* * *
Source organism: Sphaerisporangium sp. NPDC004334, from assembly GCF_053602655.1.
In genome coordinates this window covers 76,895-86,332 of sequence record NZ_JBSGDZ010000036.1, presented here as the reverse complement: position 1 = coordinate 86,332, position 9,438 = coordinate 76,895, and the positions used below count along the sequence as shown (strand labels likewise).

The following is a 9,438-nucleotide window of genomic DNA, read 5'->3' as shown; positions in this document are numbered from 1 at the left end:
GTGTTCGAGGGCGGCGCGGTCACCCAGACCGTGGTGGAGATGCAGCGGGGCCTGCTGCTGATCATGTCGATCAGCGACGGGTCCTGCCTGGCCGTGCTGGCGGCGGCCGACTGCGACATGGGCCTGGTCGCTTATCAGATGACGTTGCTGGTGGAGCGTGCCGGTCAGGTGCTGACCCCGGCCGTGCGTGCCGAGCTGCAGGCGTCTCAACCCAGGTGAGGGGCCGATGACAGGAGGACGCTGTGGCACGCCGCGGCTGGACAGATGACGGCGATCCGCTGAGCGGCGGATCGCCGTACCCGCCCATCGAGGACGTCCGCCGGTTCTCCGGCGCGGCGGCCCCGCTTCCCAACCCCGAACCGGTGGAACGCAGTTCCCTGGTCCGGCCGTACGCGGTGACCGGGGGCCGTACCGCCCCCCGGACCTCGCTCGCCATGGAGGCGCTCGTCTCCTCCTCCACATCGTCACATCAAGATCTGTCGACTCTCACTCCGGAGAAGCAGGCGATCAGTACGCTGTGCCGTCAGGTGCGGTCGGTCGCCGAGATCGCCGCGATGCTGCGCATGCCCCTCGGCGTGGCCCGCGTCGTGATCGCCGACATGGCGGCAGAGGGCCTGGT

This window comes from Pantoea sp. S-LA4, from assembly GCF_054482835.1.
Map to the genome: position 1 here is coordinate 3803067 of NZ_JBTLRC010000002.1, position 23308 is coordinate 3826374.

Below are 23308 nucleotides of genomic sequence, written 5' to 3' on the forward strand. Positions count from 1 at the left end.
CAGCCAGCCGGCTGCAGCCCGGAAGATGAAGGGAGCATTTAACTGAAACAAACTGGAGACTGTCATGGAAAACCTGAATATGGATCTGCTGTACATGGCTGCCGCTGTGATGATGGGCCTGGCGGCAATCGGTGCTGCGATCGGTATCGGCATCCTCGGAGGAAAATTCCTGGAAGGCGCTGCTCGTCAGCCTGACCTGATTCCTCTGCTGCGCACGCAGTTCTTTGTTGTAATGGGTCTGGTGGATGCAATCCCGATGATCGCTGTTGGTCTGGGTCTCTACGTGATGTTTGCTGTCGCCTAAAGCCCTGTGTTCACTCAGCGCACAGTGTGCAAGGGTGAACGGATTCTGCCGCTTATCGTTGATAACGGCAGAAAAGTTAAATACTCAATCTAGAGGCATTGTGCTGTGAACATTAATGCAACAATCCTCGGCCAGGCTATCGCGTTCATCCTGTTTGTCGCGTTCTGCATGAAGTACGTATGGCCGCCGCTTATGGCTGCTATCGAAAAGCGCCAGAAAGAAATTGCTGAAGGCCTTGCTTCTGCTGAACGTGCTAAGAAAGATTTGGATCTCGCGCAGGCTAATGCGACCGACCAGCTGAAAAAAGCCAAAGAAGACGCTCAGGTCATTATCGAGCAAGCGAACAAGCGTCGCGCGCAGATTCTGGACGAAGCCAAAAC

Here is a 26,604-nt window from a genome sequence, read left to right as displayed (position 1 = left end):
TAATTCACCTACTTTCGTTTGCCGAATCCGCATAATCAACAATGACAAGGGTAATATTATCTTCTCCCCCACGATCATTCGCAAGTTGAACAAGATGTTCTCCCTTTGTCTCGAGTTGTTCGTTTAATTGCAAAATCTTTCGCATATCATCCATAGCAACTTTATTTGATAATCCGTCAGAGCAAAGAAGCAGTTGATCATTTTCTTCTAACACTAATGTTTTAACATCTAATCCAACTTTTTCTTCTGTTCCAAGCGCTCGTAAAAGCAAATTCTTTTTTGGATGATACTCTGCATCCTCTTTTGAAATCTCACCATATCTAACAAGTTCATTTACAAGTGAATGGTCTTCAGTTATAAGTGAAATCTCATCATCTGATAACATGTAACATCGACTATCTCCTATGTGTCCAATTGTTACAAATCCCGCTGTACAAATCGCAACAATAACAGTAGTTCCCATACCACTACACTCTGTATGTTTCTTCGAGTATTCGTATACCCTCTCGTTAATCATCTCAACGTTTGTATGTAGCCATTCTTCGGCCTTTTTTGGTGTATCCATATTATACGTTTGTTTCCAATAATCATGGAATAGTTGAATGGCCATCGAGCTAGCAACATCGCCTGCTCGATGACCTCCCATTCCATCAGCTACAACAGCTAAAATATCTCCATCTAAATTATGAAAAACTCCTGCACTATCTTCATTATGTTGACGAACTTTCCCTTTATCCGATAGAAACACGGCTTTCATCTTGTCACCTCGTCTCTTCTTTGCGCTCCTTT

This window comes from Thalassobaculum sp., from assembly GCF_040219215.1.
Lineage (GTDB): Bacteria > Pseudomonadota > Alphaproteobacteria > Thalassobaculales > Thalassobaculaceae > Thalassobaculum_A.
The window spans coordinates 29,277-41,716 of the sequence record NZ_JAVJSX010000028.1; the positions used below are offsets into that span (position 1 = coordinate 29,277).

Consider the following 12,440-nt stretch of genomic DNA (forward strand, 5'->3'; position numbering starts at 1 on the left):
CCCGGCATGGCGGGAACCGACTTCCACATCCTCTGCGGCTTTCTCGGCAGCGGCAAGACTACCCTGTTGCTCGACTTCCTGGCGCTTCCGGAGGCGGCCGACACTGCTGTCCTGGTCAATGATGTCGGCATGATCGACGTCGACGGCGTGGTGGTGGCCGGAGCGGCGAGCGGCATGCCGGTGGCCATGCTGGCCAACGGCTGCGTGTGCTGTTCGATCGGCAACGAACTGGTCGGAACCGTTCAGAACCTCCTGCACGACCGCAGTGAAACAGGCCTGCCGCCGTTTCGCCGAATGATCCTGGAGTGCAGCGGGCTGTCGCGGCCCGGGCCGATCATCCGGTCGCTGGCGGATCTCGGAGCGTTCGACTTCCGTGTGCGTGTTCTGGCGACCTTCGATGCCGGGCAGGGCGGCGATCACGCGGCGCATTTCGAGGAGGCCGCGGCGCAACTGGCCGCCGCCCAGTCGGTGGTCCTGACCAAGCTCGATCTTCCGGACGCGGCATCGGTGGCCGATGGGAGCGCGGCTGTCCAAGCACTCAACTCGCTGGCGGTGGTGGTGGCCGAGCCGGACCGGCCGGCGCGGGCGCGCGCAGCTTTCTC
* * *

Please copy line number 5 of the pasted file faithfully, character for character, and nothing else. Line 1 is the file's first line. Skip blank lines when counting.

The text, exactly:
This window comes from Pantoea sp. S-LA4, from assembly GCF_054482835.1.